A Conversation That Made My Day

Student #1: Look, Mr. Orlin, we all signed this petition!

Me: “We, the undersigned, would like to have Calculus all day, every day.” Hey, I’m glad you guys are enjoying the class.

Student #2: Can you change the schedule?

Me: Well, logistics aside, you guys only got two signatures on this.

Student #1: What are you talking about? Annie signed it too!

Me: Her name is in your handwriting. And she’s glaring at us.

Student #2: Look, it’s a petition. Take it or leave it.

Iron Man 3 Outsold the Entire Book-Publishing Industry

Recently, I wanted some reassurance that I’m not the only gung-ho movie-watcher (I went to Iron Man 3 and Star Trek Into Darkness opening weekend) and lazy reader (still haven’t read new books by Nate Silver or Junot Diaz, despite lusting after them in bookstores – the books, that is, not the authors, cuties though they are).

Anyway, I craved a good statistic, and I found it: On May 3rd (the day I saw Iron Man), more Americans bought tickets to Iron Man 3 than bought books. I mean all books. Combined.

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History’s Greatest Chess Matches

I’ve been poking at chess lately, the way a chimpanzee might poke at a car engine. Does he understand it? Not really. Is he having fun? Sure!

Chess is much like math. Instead of problem sets, you play games, and in lieu of lectures, I’ve been YouTubing famous games from chess history. Here are 3 of my favorites, each no longer than an episode of Arrested Development – and just as intricate and clever.

The Immortal Game

In 1851, Adolf Anderssen (a math teacher) and Lionel Kieseritzky (the editor of a chess magazine) played a match that has been talked about ever since.

In it, Anderssen leads his pieces in a suicide charge. He sacrifices a bishop, both rooks, and the queen – nearly all his best material – in exchange for nothing but pawns. It’s like a parent chanting, “Go! Go! Go!” as he sends his children sprinting out into onrushing traffic. He’s a madman. Yet in spite of the seemingly crippling losses, he checkmates Kieseritzky on the 23rd move. The madman wins.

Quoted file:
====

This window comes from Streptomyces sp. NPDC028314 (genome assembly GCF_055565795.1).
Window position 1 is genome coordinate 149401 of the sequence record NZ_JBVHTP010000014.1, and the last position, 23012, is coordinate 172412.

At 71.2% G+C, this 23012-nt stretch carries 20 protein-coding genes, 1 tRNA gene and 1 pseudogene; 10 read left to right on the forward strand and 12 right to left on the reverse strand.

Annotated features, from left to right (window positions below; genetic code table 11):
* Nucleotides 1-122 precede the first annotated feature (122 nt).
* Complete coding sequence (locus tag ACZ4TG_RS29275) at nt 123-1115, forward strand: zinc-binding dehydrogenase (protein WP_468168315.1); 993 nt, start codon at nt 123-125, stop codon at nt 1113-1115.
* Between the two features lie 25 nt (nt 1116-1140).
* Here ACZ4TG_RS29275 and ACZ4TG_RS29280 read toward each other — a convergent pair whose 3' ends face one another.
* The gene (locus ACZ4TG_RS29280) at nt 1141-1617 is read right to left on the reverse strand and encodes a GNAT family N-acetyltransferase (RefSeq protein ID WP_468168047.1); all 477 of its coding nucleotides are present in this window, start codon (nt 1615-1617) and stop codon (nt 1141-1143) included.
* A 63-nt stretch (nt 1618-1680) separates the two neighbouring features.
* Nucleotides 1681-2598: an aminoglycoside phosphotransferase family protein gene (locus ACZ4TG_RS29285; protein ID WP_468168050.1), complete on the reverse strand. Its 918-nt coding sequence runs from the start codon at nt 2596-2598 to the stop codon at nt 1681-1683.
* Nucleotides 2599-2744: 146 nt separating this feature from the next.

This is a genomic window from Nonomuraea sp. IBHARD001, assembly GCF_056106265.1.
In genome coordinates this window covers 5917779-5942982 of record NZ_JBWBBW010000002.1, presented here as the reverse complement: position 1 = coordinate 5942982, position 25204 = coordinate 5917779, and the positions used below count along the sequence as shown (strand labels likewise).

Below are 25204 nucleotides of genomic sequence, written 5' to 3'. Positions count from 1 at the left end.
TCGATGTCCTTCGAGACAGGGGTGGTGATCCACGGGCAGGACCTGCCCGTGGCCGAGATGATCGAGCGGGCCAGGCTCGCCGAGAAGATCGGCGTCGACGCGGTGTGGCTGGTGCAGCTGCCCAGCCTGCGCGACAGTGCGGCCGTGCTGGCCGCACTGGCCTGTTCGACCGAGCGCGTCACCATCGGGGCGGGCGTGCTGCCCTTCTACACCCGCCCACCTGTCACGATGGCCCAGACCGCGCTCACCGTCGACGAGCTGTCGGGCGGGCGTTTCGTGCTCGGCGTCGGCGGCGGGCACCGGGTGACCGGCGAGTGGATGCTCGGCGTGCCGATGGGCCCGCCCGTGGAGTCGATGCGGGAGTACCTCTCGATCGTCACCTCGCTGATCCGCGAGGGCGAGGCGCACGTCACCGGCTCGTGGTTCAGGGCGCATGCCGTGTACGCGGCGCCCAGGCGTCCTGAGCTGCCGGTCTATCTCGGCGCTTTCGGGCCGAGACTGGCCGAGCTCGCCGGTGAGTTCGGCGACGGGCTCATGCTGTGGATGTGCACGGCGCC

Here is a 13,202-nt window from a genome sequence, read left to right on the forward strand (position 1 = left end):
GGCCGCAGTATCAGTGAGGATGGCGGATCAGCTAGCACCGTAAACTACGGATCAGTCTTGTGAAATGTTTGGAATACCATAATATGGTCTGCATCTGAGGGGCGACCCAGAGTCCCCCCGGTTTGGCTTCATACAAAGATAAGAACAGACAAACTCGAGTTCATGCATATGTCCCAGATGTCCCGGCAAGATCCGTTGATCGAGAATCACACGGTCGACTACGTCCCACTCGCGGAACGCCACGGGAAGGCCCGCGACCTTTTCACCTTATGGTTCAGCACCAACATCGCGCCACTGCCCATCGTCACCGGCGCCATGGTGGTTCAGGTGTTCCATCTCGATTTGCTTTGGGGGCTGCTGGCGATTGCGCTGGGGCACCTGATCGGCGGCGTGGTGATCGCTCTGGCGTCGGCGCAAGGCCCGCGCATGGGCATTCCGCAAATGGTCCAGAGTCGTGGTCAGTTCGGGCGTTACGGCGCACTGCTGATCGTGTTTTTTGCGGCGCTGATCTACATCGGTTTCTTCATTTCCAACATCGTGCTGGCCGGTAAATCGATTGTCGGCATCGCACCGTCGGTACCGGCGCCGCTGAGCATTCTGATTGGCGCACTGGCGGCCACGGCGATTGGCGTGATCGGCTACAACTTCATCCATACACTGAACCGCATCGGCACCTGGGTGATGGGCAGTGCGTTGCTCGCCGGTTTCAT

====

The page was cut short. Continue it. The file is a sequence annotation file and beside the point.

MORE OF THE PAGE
Anderssen’s play is as spooky as a zombie movie. The attackers seem to have no regard for their own safety. They’ll destroy themselves to bring you down. Continue reading

Learning is a Fluorescent Light

Me: I know this new concept feels hard. But you know what it’s like turning on a fluorescent light? It flickers on, then goes dark, then goes bright for an instant, then goes dark again…

Student #1: Then bright?

Me: Yes, because…

Student #2: And then dark again?

Me: Right. And what I…

Student #1: And then bright!

Me: Yes, yes. And eventually the light comes on, but it’s slow, and there are these alternating moments of illumination and darkness. And that’s how it is understanding tough math. You feel like you get it, then you don’t. There’s a moment where it’s perfectly clear, then a moment where it all seems hopeless. Your understanding flickers at first, but eventually it becomes steady and bright.

Student #3: Oh! I get the analogy!

Me: See? It’ll come to…

Student #3: Wait! I lost the analogy.

Me: Oh… well, I can…

Student #4: Ohhh! Now I get it!

Me: Hmm. Are you just mocking my…?

Student #4: No! It’s gone!

One student starts flicking the light switch off and on, as others cry and shout:

All students: It’s all so clear! No – I’ll never get it! Wait – I see! No – I’ve lost it! Hold on – yes!

Me: I love you guys. Also hate.

A Fight with Euclid

I had a fight with Euclid on the nature of the primes.
It got a little heated – you know how the tension climbs.

It started out most civil, with a honeyed cup of tea;
we traded tales of scholars, like Descartes and Ptolemy.
But as the tea began to cool, our chatter did as well.
We’d had our fill of gossip. We sat silent for a spell.
That’s when Euclid turned to me, and said, “Hear this, my friend:
did you know the primes go on forever, with no end?”

I took a napkin to my face,
to wipe the tea and shock.
At length I said, “The primes don’t end?
My friend, that’s crazy talk.”

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